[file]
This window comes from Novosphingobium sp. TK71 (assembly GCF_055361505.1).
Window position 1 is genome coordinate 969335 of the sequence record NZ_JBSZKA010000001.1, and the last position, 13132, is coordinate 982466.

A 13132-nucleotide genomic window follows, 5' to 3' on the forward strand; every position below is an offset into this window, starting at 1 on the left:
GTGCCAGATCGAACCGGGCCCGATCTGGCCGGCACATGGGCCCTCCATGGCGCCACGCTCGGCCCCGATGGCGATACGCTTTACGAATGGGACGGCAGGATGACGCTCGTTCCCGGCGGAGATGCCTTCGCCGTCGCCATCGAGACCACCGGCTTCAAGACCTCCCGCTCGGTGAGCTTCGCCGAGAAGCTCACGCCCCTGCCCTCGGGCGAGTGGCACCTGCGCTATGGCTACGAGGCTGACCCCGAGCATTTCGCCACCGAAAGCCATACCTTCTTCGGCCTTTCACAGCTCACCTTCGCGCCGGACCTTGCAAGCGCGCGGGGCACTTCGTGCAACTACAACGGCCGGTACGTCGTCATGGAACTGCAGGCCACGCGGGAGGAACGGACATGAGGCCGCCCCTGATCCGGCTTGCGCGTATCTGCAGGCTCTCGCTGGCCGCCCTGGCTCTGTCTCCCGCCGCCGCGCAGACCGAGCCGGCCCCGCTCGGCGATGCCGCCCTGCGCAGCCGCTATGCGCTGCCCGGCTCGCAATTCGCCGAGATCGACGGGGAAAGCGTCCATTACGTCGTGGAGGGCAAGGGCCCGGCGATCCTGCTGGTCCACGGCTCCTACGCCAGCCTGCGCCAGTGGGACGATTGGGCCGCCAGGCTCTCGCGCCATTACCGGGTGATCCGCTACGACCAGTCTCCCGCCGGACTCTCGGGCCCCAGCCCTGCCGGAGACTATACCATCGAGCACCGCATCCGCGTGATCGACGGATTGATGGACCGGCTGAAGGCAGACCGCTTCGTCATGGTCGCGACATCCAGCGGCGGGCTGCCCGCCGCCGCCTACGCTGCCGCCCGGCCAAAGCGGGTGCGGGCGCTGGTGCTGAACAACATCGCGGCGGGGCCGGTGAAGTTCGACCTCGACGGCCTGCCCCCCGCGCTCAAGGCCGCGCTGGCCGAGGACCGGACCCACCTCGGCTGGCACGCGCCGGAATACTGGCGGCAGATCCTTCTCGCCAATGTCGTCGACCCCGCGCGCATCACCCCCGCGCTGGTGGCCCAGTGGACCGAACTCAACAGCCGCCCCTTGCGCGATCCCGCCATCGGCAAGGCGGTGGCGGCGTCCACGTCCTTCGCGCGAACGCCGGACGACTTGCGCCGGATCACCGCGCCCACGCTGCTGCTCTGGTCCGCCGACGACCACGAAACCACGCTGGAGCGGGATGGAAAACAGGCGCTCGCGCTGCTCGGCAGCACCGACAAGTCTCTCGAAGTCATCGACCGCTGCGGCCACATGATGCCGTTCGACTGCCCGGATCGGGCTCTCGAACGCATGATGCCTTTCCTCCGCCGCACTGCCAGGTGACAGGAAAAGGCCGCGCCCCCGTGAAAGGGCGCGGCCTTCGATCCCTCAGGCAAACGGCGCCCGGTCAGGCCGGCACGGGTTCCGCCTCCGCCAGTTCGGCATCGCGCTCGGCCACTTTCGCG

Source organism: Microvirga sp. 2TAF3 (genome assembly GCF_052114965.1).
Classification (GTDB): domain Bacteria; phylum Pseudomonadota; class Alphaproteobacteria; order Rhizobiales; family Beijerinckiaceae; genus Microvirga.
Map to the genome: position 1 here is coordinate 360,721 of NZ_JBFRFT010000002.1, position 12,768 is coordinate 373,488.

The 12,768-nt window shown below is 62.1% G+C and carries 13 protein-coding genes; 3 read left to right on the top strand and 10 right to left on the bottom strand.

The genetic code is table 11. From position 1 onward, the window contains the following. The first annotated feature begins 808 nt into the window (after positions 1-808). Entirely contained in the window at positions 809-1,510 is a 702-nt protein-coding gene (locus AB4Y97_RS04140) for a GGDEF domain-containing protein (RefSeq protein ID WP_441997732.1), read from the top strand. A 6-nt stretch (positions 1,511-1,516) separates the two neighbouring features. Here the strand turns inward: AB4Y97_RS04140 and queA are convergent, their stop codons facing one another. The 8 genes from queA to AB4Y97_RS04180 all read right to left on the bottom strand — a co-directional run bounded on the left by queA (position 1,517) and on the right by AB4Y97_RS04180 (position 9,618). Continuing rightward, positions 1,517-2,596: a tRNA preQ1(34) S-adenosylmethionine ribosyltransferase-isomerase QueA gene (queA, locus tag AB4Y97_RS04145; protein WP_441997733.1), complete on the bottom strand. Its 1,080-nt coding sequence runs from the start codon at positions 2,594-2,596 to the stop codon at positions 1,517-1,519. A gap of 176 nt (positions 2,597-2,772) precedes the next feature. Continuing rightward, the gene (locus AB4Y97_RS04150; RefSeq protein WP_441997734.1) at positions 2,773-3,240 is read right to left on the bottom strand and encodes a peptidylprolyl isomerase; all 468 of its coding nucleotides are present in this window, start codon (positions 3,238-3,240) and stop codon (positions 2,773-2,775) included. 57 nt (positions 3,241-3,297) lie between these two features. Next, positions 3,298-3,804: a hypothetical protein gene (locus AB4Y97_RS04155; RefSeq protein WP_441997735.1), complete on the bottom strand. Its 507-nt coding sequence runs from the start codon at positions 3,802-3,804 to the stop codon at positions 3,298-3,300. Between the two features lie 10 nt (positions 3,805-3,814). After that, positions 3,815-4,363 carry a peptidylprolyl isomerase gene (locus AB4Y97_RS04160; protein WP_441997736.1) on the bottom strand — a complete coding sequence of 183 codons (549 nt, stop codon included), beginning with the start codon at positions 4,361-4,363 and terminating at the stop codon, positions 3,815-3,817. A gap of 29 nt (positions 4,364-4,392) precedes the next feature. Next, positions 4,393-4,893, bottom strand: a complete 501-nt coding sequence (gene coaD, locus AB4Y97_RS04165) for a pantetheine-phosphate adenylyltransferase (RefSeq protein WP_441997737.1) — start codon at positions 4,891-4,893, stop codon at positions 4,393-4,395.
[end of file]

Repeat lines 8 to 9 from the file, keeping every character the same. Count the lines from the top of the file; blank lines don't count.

The 12,768-nt window shown below is 62.1% G+C and carries 13 protein-coding genes; 3 read left to right on the top strand and 10 right to left on the bottom strand.

The genetic code is table 11. From position 1 onward, the window contains the following. The first annotated feature begins 808 nt into the window (after positions 1-808). Entirely contained in the window at positions 809-1,510 is a 702-nt protein-coding gene (locus AB4Y97_RS04140) for a GGDEF domain-containing protein (RefSeq protein ID WP_441997732.1), read from the top strand. A 6-nt stretch (positions 1,511-1,516) separates the two neighbouring features. Here the strand turns inward: AB4Y97_RS04140 and queA are convergent, their stop codons facing one another. The 8 genes from queA to AB4Y97_RS04180 all read right to left on the bottom strand — a co-directional run bounded on the left by queA (position 1,517) and on the right by AB4Y97_RS04180 (position 9,618). Continuing rightward, positions 1,517-2,596: a tRNA preQ1(34) S-adenosylmethionine ribosyltransferase-isomerase QueA gene (queA, locus tag AB4Y97_RS04145; protein WP_441997733.1), complete on the bottom strand. Its 1,080-nt coding sequence runs from the start codon at positions 2,594-2,596 to the stop codon at positions 1,517-1,519. A gap of 176 nt (positions 2,597-2,772) precedes the next feature. Continuing rightward, the gene (locus AB4Y97_RS04150; RefSeq protein WP_441997734.1) at positions 2,773-3,240 is read right to left on the bottom strand and encodes a peptidylprolyl isomerase; all 468 of its coding nucleotides are present in this window, start codon (positions 3,238-3,240) and stop codon (positions 2,773-2,775) included. 57 nt (positions 3,241-3,297) lie between these two features. Next, positions 3,298-3,804: a hypothetical protein gene (locus AB4Y97_RS04155; RefSeq protein WP_441997735.1), complete on the bottom strand. Its 507-nt coding sequence runs from the start codon at positions 3,802-3,804 to the stop codon at positions 3,298-3,300. Between the two features lie 10 nt (positions 3,805-3,814). After that, positions 3,815-4,363 carry a peptidylprolyl isomerase gene (locus AB4Y97_RS04160; protein WP_441997736.1) on the bottom strand — a complete coding sequence of 183 codons (549 nt, stop codon included), beginning with the start codon at positions 4,361-4,363 and terminating at the stop codon, positions 3,815-3,817. A gap of 29 nt (positions 4,364-4,392) precedes the next feature. Next, positions 4,393-4,893, bottom strand: a complete 501-nt coding sequence (gene coaD, locus AB4Y97_RS04165) for a pantetheine-phosphate adenylyltransferase (RefSeq protein WP_441997737.1) — start codon at positions 4,891-4,893, stop codon at positions 4,393-4,395.